Theranostics 2018; 8(15):4072-4085. doi:10.7150/thno.25357 This issue

Research Paper

Bioluminescence imaging and two-photon microscopy guided laser ablation of GBM decreases tumor burden

Yingwei Fan1*, Yu Sun2*, Wei Chang1, Xinran Zhang1, Jie Tang2, Liwei Zhang2✉, Hongen Liao1✉

1. Department of Biomedical Engineering, School of Medicine, Tsinghua University, Beijing 100084, China
2. Department of Neurosurgery, Beijing Tiantan Hospital, Capital Medical University, Beijing, 100050 China
* These authors contributed equally to this manuscript.

This is an open access article distributed under the terms of the Creative Commons Attribution (CC BY-NC) license (https://creativecommons.org/licenses/by-nc/4.0/). See http://ivyspring.com/terms for full terms and conditions.
Citation:
Fan Y, Sun Y, Chang W, Zhang X, Tang J, Zhang L, Liao H. Bioluminescence imaging and two-photon microscopy guided laser ablation of GBM decreases tumor burden. Theranostics 2018; 8(15):4072-4085. doi:10.7150/thno.25357. Available from https://www.thno.org/v08p4072.htm

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Abstract

Graphic abstract

Brain tumor delineation and treatment are the main concerns of neurosurgeons in neurosurgical operations. Bridging the gap between imaging/diagnosis and treatment will provide great convenience for neurosurgeons. Here, we developed an optical theranostics platform that helps to delineate the boundary and quantitatively analyze glioblastoma multiforms (GBMs) with bioluminescence imaging (BLI) to guide laser ablation, and we imaged the GBM cells with two-photon microscopy (TPM) to visualize the laser ablation zone in vivo.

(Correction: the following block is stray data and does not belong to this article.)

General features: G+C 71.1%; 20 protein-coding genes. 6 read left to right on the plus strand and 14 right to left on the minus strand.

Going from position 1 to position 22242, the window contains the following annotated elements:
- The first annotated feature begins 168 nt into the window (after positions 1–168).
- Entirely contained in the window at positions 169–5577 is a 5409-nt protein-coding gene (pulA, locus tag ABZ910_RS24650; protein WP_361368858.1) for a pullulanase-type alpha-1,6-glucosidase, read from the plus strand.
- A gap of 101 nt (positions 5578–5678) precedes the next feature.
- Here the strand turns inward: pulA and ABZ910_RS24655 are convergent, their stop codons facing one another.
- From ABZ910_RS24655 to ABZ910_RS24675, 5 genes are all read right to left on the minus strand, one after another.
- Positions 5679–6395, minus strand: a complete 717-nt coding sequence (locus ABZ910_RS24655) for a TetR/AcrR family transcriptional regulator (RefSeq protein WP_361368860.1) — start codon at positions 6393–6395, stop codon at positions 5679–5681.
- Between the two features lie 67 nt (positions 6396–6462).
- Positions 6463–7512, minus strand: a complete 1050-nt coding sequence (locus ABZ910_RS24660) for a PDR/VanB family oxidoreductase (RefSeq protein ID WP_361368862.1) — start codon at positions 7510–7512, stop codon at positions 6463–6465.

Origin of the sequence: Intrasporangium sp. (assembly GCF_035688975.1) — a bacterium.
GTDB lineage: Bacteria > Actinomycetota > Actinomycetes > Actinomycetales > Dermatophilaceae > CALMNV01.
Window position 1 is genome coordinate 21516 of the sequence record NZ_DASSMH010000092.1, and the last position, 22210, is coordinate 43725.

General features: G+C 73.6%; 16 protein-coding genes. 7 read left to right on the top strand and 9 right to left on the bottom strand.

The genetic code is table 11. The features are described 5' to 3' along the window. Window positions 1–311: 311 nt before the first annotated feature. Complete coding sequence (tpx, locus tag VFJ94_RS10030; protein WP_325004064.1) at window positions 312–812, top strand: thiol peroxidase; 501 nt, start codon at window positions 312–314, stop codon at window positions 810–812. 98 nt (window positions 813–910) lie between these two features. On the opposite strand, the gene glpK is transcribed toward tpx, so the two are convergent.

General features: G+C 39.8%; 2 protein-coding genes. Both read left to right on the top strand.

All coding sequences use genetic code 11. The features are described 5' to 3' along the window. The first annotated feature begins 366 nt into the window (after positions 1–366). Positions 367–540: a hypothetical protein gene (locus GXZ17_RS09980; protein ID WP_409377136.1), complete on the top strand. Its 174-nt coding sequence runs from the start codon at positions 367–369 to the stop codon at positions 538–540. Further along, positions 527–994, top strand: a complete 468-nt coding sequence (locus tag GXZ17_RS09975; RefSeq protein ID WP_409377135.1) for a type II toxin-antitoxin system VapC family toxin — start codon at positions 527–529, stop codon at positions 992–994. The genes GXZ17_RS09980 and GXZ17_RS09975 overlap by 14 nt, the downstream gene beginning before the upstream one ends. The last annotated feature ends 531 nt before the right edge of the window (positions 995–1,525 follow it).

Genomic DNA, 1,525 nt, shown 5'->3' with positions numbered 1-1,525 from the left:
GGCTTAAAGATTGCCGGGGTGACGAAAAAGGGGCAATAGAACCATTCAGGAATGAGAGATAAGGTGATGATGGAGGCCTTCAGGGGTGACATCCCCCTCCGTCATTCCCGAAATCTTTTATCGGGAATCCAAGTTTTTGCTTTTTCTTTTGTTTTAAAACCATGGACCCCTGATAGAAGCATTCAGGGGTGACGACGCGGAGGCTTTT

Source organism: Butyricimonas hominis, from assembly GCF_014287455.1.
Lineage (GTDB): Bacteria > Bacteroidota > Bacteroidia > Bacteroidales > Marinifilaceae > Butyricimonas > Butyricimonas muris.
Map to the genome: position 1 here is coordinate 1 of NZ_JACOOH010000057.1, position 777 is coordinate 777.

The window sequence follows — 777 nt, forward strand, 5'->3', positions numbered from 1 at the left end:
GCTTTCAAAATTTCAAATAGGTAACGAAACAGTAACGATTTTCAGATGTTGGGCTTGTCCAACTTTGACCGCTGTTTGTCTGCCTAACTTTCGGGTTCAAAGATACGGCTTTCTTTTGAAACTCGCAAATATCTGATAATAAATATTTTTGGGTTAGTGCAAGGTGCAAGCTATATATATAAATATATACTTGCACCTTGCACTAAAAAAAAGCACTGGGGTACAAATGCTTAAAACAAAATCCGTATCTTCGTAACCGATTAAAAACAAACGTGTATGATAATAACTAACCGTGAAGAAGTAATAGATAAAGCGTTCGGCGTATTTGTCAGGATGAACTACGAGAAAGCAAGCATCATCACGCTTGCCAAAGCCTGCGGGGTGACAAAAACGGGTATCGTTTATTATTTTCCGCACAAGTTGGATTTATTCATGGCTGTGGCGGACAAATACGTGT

Methods: Laser ablation, using the method of coupled ablated path planning with the guidance of BLI, was implemented in vivo for mouse brain tumors. The mapping relationship between semi-quantitative BLI and the laser ablation path was built through the quantitative tumor burden. The mapping was reflected through coupled ablated path planning. The BLI quantitatively and qualitatively evaluated treatment using laser ablation with the appropriate laser parameters and laser-tissue parameters. These parameters were measured after treatment. Furthermore, histopathological analysis of the brain tissue was conducted to compare the TPM images before and after laser ablation and to evaluate the results of in vivo laser ablation. The local recurrences were measured with three separate cohorts. The weights of all of the mice were measured during the experiment.

Results: Our in vivo BLI data show that the tumor cell numbers were significantly attenuated after treatment with the optical theranostics platform, and the delineation of GBM margins had clear views to guide the laser resection; the fluorescence intensity in vivo of GBMs quantitatively analyzed the rapid progression of GBMs. The laser-tissue parameters under guidance of multimodality imaging ranged between 1.0 mm and 0.1 mm. The accuracy of the laser ablation reached a submillimeter level, and the resection ratio reached more than 99% under the guidance of BLI. The histopathological sections were compared to TPM images, and the results demonstrated that these images highly coincided. The weight index and local recurrence results demonstrated that the therapeutic effect of the optical theranostics platform was significant.

Conclusion: We propose an optical multimodality imaging-guided laser ablation theranostics platform for the treatment of GBMs in an intravital mouse model. The experimental results demonstrated that the integration of multimodality imaging can precisely guide laser ablation for the treatment of GBMs. This preclinical research provides a possibility for the precision treatment of GBMs. The study also provides some theoretical support for clinical research.

Keywords: minimally invasive optical theranostics, laser ablation, bioluminescence imaging, two-photon microscopy, GBM resection, multimodality guided surgery